For 14 years now I’ve been obsessed with a single thought. It’s a question really. A question I’ve asked a million times. And it took flying all the way to Africa to even realize it was bothering me. The question is – Why is a charitable donation so disengaging? There are other words I could
It only took one lunch with ‘bottomless’ fries and two beers to convince my friend to lend me the key ‘nuggets’ on blogging. Not that there isn’t more to it than that, but I like to try and keep things simple. One thing he said that stuck with me was to come up with a theme and some kind of consistent thought to focus on. The focus was obvious for me – I want to talk about why I think we might have it all wrong about giving. And by all wrong, I don’t mean that I know and everybody else doesn’t. What I mean is that what comes to our minds when we think about giving and what we typically experience when we give, is often not what giving really is. In many ways, its far from it.
The theme nugget was the shiny nugget that grabbed my attention. I wanted a theme that could be woven in and out of the conversation. And then by chance one day it occurred to me. I’ve always had this feeling that it doesn’t matter so much about the amount that you might give, but that you give.
Mother Teresa said,
“It’s not how much we give but how much love we put into giving.”
I also like what Michelle Moore said,
“If you haven’t done much giving in your life – try it and see how you feel afterwards.”
Don’t worry about the amount, just give and see what happens.
I’ve launched a non-profit called Givesome that allows people to give as little as $2 towards meaningful, tangible projects. One of the reasons I designed it this way was to show people you don’t have to give a million dollars to feel like a million bucks. And the receiver rarely needs a million dollars – often what they need is someone who cares and is willing to help them with a need. So I decided that for my theme I would take on the challenge of giving $2 to someone new every single day for an entire year. I’m not a coffee drinker, so for this next year it will be like drinking a cup a day, and probably a better high than caffeine.
If this was a journal entry, here is where I’d capture how I’m a little nervous. I know not everyone will like being given $2 from a stranger, and I think there may be some not-so-joyful recipients. I also imagine I’ll receive some irritated looks and some colorful comments. But what I look forward to is some of the subtleties that might emerge, like – how does intentionally looking for people to give to change me? What does this exercise teach me about giving, about others, about the amount of what you give and about the connection with the people you give to?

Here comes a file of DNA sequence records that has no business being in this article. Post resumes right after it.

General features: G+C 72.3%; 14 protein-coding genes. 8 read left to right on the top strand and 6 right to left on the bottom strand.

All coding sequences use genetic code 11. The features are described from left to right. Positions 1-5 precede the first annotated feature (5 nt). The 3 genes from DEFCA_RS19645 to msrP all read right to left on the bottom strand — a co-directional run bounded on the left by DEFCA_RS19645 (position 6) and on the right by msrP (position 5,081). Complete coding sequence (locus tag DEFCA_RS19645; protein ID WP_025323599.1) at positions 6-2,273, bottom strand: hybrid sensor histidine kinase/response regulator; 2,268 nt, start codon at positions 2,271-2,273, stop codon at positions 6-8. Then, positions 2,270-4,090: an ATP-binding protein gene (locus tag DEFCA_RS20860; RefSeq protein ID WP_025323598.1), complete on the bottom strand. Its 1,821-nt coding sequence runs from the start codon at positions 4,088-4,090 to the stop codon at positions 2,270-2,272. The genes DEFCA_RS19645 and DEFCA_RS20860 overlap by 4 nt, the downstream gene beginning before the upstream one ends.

I hope to meet some awesome people who teach me more than I could ever hope to teach them. I look forward to getting to know some new people in my neighbourhood, to stepping out of my comfort zone and talking with strangers who would have otherwise remained strangers. What will this do to my heart? Will there be a toonie given that for some reason changes someone else’s heart? And will their changed heart be because they received two extra dollars, or because some stranger decided to walk up to them and give them something unexpected with no strings attached?
I look forward to sharing about what I learn and what happens over the next 365 days. I also welcome anyone else who wants to take on a similar challenge and who wants to share what they learn on their journey of small giving. This kind of thing is something that we can all do. Maybe now is when you decide to step out and do something you wouldn’t normally do. And if so, who knows, maybe we’ll exchange a toonie for a toonie one day.